Ngorongoro Crater

Ngorongoro Crater

The Ngorongoro Crater is the world’s largest collapsed volcano, forming a spectacular bowl of about 265 square kilometers with sides up to 600 meters deep. This natural wonder shelters close to 30.000 animals. Overlook this amphitheater, with an impressive and breathtaking beauty, on a private safari.

All big wildlife

Nearly all the big wild animals can be seen in the Ngorongoro Crater. The crater is the scene for elephants, lions, cheetahs, hippos, wildebeests, monkeys, zebras, flamingos and the rare black rhino. There are however no giraffes in the crater. Their legs prevent these animals from making the steep descent into the crater.

Garden of Eden

The crater floor is mostly open grassland with two small wooded areas. In the center of the crater is a salt lake, Lake Magadi, making it one of the most densely populated wildlife areas in the world. With such a diverse amount of animals in the relatively small space of the crater, with its green grasses and stunning blue water, it is easy to see why the crater is also known as the “Garden of Eden”.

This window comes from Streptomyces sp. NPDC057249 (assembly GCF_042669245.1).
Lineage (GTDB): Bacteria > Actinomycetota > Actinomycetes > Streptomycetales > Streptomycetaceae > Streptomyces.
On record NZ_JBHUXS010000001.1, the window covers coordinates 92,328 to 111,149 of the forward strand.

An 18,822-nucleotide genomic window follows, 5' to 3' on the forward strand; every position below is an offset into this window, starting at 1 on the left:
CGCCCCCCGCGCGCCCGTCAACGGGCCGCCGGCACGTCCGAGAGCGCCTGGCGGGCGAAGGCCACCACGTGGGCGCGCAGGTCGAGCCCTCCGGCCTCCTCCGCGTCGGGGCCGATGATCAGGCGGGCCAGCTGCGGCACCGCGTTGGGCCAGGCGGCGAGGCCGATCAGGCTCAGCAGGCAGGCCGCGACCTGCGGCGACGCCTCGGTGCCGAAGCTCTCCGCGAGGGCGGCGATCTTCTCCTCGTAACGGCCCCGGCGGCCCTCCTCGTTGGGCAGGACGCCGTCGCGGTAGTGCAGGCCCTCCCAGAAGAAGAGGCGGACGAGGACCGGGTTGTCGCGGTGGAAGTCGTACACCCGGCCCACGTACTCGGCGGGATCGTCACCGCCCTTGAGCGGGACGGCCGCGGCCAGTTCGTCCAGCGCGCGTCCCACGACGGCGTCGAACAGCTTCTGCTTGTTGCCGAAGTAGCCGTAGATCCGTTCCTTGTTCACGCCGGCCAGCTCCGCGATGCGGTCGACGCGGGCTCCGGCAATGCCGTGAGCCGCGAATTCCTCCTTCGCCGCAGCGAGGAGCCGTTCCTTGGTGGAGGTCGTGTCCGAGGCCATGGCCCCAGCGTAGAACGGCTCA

Maasai tribe

The Ngorongoro Crater is part of the Ngorongoro Conservation Area, a unique area where animals and human beings, as the authentic Maasai and Hadza tribes, are living together. Every day the Maasai and their herds of cattle go down in the crater to let them drink water. They are the only ones authorized to go in the crater without being in a vehicle.

Staggering dimensions

Standing on the crest of the panoramic crater, you can see 600 meters below into the giant, pastel-colored, flat bowl which forms the crater floor. It takes time to get used to the staggering dimensions of the crater, with its ever changing clouds, colors, shadows and movement of wildlife. No wonder the Ngorongoro Crater is justifiably one of the continent’s most famous safari destinations.

Ngorongoro lions

Although chances of seeing lions in and outside the Ngorongoro Crater are high, these big cats are critically endangered. Loss of habitat and increasing conflict between the population and wildlife are the main reasons for this. The non-profit organization KopeLion therefore works together with the local communities to protect their livestock as well as to live in harmony with the surrounding lions.

View our sample safaris for more inspiration

Scroll to Top